Push for new island abattoir

Written By miftah nugraha on Jumat, 05 April 2013 | 19.55

KING Island's beef producers are speaking to financial experts about setting up a new "green" abattoir on the island which will allow them to finally own the whole meat chain from paddock to plate.

The island's 140 beef farmers were rocked last year when the world's biggest meat producer JBS Swift closed its Currie abattoir leaving thousands of cattle stuck on the island with no other processing option.

Almost 100 workers also lost their jobs.

Ken Fleming, head of research at investment bank Willard Greening, went to King Island recently with Greens Senator Peter Whish-Wilson and Tasmanian Greens MHA Paul O'Halloran.

Mr Fleming said every producer he spoke to was willing to put their hand in their pockets to invest in a new independently owned abattoir.

"The farmers on the island produce great cattle but have been poor at owning their brand and garnering a premium from that," he said.

He said the proposal stacked up financially.

"People have been looking at what producers could do to re-establish an abattoir but the idea involved government funds," Mr Fleming said.

"We see it more as a commercial venture with private investors and the numbers appear to stack up."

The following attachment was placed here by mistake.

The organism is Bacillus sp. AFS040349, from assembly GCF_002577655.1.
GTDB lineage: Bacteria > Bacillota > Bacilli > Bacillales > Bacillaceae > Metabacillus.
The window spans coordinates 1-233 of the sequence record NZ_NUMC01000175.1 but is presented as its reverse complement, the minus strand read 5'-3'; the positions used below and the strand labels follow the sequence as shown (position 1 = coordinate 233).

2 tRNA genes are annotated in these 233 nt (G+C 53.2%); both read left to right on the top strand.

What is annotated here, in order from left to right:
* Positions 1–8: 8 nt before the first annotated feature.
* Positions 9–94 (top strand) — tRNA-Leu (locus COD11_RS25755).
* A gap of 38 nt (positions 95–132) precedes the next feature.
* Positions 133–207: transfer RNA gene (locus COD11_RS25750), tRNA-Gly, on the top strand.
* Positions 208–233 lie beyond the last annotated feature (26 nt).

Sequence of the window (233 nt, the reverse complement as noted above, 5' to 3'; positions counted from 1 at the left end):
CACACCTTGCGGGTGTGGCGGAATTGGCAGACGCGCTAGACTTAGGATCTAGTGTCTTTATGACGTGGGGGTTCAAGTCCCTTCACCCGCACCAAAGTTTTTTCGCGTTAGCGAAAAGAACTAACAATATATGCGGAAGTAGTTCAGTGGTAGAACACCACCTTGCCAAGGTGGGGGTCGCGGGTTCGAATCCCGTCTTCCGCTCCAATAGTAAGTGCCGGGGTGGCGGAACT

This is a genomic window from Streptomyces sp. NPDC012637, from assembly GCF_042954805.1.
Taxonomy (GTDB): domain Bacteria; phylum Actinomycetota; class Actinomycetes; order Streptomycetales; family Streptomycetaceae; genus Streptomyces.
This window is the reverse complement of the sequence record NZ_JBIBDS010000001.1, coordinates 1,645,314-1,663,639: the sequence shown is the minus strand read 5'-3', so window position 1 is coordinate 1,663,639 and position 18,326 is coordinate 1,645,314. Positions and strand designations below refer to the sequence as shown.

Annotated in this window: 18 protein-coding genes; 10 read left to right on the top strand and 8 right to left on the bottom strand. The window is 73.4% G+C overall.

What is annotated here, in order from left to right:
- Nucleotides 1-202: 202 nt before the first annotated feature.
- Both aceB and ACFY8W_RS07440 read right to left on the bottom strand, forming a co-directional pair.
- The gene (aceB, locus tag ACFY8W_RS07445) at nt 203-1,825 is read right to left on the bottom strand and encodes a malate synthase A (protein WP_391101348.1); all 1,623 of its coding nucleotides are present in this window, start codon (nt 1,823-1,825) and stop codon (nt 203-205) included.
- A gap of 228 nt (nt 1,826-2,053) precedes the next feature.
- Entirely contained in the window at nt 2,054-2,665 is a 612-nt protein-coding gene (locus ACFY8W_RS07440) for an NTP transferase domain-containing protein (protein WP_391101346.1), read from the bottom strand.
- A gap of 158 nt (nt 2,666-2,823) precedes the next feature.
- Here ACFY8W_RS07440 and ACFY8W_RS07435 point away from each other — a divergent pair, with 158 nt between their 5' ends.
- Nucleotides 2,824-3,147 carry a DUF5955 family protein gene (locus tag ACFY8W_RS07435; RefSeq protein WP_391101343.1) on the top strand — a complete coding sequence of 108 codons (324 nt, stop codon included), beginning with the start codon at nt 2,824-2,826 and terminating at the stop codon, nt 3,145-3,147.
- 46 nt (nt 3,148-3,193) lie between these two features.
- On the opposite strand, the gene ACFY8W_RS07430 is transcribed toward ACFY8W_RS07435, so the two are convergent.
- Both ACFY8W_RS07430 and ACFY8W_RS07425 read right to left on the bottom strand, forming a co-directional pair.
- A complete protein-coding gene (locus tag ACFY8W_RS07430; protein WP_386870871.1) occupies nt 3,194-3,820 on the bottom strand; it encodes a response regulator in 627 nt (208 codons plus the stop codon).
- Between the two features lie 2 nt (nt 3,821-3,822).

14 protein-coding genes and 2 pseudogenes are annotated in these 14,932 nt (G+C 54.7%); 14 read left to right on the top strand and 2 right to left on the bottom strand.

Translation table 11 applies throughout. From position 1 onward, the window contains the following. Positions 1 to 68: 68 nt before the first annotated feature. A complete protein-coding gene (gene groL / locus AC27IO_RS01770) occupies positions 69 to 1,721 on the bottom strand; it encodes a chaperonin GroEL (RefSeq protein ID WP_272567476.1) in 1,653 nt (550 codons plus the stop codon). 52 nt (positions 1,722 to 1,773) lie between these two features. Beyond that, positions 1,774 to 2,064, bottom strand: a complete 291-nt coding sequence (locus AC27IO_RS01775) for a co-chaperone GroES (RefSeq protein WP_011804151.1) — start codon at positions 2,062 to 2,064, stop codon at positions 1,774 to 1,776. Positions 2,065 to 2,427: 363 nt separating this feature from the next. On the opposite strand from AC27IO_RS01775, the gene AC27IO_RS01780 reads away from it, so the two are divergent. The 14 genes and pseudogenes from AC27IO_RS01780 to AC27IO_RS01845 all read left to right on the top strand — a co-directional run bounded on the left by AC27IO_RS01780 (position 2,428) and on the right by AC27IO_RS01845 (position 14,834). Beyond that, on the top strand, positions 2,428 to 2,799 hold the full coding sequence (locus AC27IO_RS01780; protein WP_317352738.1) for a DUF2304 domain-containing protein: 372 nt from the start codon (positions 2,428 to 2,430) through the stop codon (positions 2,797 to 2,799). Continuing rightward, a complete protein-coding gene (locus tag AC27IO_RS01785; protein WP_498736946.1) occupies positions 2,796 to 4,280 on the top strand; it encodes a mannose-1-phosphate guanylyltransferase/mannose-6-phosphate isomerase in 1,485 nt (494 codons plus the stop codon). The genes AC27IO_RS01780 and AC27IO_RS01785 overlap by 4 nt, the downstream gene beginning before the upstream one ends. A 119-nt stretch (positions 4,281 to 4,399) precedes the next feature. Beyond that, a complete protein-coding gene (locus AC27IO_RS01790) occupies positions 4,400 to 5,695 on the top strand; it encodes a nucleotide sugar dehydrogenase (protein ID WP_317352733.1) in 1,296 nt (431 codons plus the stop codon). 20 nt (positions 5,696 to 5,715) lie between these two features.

A State Government feasibility study into re-establishing a meat plant on King Island as a locally run operation is expected to be finalised by the end of May.

But JBS Swift has already made it clear it will not sell or lease its old meat plant to new processors.

Under the JBS Swift system, 180 head of cattle a day were processed locally.

Producers received 40 per cent of the return and the abattoir pocketed 10 per cent.

The other 50 per cent was picked up at the retail end of the food chain.

Having to ship their cattle off the island since October last year has also hurt farmers both financially and in terms of good agricultural practice.

Mr Fleming said farmers acknowledged live shipment was not the best animal husbandry and saw off-shore processing as a short-term solution only.

He said a new meat plant could involve new technology such as bio-digesters, making fertiliser from blood and bone and even bio-fuel for tallow.

"It is easy to build an abattoir, a killing station, but this idea will add exclusivity of the King Island brand and is a marketable on the clean and green front," Mr Fleming said.


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